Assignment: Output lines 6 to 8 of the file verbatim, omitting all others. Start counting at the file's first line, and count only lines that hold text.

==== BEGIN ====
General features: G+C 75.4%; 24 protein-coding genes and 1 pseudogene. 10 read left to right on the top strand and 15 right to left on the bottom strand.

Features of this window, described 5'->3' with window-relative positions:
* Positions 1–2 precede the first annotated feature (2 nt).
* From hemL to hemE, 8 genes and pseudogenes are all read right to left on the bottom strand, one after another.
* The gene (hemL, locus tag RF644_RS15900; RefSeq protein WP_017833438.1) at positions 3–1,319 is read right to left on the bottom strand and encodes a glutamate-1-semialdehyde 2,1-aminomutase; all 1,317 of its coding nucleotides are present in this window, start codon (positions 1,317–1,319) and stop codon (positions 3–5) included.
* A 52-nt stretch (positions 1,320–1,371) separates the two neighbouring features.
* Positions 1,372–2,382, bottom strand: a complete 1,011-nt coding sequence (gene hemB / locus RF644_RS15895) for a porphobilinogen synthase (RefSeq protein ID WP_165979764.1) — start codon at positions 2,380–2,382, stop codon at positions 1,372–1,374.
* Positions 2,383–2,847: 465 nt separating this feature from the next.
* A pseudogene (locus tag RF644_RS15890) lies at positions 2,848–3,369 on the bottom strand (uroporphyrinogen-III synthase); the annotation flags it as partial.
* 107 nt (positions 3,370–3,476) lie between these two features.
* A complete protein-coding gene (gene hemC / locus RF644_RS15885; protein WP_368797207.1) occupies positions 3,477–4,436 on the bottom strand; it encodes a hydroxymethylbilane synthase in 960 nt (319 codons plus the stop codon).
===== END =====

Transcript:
* A 52-nt stretch (positions 1,320–1,371) separates the two neighbouring features.
* Positions 1,372–2,382, bottom strand: a complete 1,011-nt coding sequence (gene hemB / locus RF644_RS15895) for a porphobilinogen synthase (RefSeq protein ID WP_165979764.1) — start codon at positions 2,380–2,382, stop codon at positions 1,372–1,374.
* Positions 2,383–2,847: 465 nt separating this feature from the next.